If one of your financial resolutions is to become debt free in 2014, you may be looking at a pile of bills and fretting over how you’ll pay them all. Well, don’t despair. There are many techniques you can use to help eliminate your debt this year—deven if you have limited funds.

Try the following five strategies to wipe out your debt and get yourself on the road to financial health.

Strategy #1: Tap into “extra” cash coming your way

Now before you start thinking: “I’m broke! I don’t have any ‘extra’ money, so this strategy isn’t going to work for me,”… just hold on a quick minute.

Before you say you’re completely broke, consider three potential sources of funds:

1. Are you getting a raise this year? If so, use that “extra” money to pay down your debt. According to the consulting firm Mercer, the average employee received a 3% pay raise in 2013. And you likely will get one, since only about 2% of employers said they implemented pay freezes last year.

2. Do you typically receive a tax refund check? If so, start planning to file your income taxes so you can use that money to reduce debt in the year 2014. In 2013, the IRS says the average federal tax refund check topped $3,000. Couldn’t that go a long way in paying your credit card debt?

3. Do you have items in your house that you no longer want or use? If so, sell those things (on eBay, a yard sale, a consignment shop or wherever) and use the cash to help eliminate debt.

In other words, don’t just be a “hater” or a “negative Nellie” who can’t think creatively about how to use this strategy to your benefit. Naysayers and doubters will just stay in debt. Optimists and doers who keep an upbeat outlook and act positively will get rid of their debt sooner rather than later.

Strategy #2: Negotiate lower interest rates

Do you have very high interest rates that make it tough for you to reduce your debt? If so, call your credit card companies and simply ask for a lower interest rate.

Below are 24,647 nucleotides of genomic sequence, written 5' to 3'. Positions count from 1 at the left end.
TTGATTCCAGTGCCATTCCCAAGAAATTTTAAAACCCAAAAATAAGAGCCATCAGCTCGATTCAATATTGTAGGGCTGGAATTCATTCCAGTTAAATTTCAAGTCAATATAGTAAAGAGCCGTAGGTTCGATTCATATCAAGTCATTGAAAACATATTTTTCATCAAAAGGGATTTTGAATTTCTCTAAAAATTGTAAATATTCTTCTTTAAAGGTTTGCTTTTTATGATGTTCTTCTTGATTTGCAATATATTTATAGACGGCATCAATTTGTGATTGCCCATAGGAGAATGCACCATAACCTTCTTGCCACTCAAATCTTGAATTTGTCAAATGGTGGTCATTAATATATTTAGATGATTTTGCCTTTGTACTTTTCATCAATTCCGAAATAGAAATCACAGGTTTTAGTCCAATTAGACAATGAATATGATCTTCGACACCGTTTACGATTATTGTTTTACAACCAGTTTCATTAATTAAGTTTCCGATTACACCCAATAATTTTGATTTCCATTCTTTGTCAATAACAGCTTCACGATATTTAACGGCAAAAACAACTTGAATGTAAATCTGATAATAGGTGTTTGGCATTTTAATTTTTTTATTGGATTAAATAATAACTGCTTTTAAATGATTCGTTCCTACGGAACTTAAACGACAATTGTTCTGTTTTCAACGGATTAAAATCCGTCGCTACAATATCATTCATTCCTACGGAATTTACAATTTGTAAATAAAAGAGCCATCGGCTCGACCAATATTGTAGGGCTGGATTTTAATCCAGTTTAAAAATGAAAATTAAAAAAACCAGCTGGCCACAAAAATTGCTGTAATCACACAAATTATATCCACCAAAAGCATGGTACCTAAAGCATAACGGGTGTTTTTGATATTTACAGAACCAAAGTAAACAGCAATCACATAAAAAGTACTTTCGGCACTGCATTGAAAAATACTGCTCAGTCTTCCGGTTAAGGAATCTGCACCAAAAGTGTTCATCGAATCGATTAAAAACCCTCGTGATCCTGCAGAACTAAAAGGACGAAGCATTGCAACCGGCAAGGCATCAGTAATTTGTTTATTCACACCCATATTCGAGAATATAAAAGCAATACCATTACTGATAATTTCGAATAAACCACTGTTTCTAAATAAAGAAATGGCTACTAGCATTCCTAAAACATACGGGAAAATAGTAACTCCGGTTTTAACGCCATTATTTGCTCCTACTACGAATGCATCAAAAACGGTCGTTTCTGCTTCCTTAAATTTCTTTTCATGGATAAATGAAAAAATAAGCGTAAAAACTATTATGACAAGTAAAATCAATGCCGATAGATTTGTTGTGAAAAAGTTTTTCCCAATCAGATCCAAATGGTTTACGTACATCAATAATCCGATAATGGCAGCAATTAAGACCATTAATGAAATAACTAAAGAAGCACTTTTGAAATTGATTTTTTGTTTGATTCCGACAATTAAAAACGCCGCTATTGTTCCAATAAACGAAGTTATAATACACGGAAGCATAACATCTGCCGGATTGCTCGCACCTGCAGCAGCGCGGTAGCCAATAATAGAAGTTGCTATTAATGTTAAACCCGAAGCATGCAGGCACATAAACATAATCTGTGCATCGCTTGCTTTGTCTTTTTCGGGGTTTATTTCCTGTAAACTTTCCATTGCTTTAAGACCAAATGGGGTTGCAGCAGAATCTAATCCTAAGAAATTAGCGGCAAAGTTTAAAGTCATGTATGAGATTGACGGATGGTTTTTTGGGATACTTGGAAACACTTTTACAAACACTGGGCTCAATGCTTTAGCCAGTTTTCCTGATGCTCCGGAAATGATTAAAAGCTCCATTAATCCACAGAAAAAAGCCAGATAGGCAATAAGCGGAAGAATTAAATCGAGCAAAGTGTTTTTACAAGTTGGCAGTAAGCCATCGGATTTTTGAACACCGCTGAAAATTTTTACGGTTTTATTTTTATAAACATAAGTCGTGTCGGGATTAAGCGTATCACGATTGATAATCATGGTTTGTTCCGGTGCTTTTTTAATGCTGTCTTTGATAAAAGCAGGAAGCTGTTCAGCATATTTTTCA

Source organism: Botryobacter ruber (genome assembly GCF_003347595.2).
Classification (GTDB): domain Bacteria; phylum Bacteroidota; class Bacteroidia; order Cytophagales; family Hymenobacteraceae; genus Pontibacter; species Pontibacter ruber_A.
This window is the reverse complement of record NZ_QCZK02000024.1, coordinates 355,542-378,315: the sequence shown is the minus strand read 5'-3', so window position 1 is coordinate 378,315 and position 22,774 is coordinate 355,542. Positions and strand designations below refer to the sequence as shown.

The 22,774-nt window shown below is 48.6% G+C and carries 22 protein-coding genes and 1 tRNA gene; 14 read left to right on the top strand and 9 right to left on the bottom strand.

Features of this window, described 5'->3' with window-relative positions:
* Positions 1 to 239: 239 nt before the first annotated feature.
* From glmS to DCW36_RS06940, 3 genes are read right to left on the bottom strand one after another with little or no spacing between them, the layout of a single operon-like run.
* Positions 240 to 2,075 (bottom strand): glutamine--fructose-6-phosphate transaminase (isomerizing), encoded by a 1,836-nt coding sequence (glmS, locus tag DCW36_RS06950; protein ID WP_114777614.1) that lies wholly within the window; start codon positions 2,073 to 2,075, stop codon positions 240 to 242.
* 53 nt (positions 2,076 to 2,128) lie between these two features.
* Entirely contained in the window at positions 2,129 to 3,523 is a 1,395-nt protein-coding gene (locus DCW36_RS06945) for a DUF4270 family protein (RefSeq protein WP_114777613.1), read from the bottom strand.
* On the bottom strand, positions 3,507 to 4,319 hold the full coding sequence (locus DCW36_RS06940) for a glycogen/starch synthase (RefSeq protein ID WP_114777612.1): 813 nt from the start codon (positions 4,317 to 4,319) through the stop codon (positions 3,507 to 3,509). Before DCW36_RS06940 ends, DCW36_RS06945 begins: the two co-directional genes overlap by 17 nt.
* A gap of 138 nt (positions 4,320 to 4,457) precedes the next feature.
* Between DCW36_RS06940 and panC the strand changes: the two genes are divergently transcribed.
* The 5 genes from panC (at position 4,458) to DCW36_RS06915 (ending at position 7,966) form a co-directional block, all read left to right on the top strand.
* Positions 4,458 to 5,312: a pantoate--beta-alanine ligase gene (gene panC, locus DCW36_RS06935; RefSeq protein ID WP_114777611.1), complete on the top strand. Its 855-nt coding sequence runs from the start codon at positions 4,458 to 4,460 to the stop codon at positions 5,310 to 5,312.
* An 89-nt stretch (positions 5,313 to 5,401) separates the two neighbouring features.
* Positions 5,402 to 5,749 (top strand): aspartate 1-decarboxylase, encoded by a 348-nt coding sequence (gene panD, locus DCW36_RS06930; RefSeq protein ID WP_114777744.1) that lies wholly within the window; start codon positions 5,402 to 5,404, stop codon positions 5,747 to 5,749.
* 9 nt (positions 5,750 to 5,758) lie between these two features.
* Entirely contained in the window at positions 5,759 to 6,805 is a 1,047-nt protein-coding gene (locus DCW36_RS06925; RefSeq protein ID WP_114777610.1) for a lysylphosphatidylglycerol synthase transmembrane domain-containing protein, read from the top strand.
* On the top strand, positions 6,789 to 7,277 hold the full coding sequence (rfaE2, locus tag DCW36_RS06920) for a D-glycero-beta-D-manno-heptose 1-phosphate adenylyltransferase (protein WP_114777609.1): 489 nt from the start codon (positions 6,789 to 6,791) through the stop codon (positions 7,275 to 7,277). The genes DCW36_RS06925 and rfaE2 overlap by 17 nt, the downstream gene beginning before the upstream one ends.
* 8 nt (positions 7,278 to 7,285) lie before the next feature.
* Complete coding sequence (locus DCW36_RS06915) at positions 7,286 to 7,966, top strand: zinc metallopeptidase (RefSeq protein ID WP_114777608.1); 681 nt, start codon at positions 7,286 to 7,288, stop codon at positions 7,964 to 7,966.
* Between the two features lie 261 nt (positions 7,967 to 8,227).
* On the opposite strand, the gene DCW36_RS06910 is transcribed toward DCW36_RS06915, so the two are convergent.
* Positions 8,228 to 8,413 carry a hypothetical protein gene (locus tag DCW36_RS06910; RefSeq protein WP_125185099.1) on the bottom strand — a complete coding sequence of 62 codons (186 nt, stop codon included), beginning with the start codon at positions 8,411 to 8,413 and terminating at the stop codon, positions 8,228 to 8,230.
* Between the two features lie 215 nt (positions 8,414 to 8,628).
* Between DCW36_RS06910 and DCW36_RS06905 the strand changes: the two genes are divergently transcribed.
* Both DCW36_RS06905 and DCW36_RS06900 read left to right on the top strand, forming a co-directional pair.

At least this will lower the amount of finance charges you have to pay, making it easier for you to more quickly get rid of debt. (Here are my tips on how to negotiate and six things to ask from your credit card companies.)

Strategy #3: Use credit counseling or a debt management program

If your own negotiations don’t get you anywhere, you can try using a legitimate credit counseling service or entering a debt management program. With these debt relief options, your credit card interest rates will typically be lowered greatly, and your credit card bills will be consolidated into one affordable monthly payment.

Contact a reputable organization, such as the Association of Credit Counseling Professionals (ACCPros), for a referral to a licensed credit counselor in your area.

Strategy #4: Slash other expenses

When lingering debt (from the holidays or any other time period) cramps your overall budget, one creative solution is to cut other expenses. Any cost-cutting with other bills is what I call an “offset” – a savings that can be used elsewhere; in this case, your savings will help pay down debt.

For example: can you slash your cell phone or cable bill? What about your car insurance? Shop around and see if you can get lower monthly rates. (Also, see this article for tips on how to save money on a tight budget.)

Strategy #5: Reduce your normal spending

None of us can cut out spending entirely. You do have to eat, keep a roof over your head, stay clothed, etc.

But once excessive debt threatens to wreck your finances, it’s time to evaluate your total spending and look for categories of spending that you can lower. Can you reduce food costs in any way? Can you lower commuting expenses? Can you cut out any luxuries, like trips to the beauty salon or the barber shop?

Ultimately, it’s up to you to pay off those credit card bills and not let them hurt your finances or damage your credit. As difficult as it may initially seem, eliminating debt is doable—and you’ll feel so much better when it’s finally done.

Lynnette Khalfani-Cox is a personal finance expert and co-founder of the free financial advice site, AskTheMoneyCoach.com. Follow Lynnette on Twitter @themoneycoach and Google Plus